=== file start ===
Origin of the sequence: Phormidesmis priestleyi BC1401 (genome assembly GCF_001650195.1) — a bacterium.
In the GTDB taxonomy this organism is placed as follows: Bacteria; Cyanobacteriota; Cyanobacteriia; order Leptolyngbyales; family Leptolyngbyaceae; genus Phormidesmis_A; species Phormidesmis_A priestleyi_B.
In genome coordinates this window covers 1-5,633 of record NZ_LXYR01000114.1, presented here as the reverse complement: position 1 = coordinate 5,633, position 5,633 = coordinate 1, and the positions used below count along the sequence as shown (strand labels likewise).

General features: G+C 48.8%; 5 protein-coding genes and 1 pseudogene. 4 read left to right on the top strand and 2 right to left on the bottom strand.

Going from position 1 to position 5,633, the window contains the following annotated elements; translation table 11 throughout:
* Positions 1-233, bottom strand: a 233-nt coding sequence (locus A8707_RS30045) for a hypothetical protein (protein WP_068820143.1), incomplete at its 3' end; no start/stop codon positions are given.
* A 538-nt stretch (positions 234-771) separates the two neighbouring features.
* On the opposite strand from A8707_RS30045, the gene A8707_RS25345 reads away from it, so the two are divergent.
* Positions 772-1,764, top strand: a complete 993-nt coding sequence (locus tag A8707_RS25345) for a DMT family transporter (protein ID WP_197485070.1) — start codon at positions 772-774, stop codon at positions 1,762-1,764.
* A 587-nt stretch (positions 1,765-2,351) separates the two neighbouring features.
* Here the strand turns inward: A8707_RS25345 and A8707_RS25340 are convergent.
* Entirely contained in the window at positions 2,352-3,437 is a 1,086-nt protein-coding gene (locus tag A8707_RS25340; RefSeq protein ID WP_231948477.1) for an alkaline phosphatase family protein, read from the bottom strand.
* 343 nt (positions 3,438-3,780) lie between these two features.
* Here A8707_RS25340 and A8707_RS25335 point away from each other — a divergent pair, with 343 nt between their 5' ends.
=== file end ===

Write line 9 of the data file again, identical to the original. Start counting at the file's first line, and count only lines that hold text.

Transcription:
* Positions 772-1,764, top strand: a complete 993-nt coding sequence (locus tag A8707_RS25345) for a DMT family transporter (protein ID WP_197485070.1) — start codon at positions 772-774, stop codon at positions 1,762-1,764.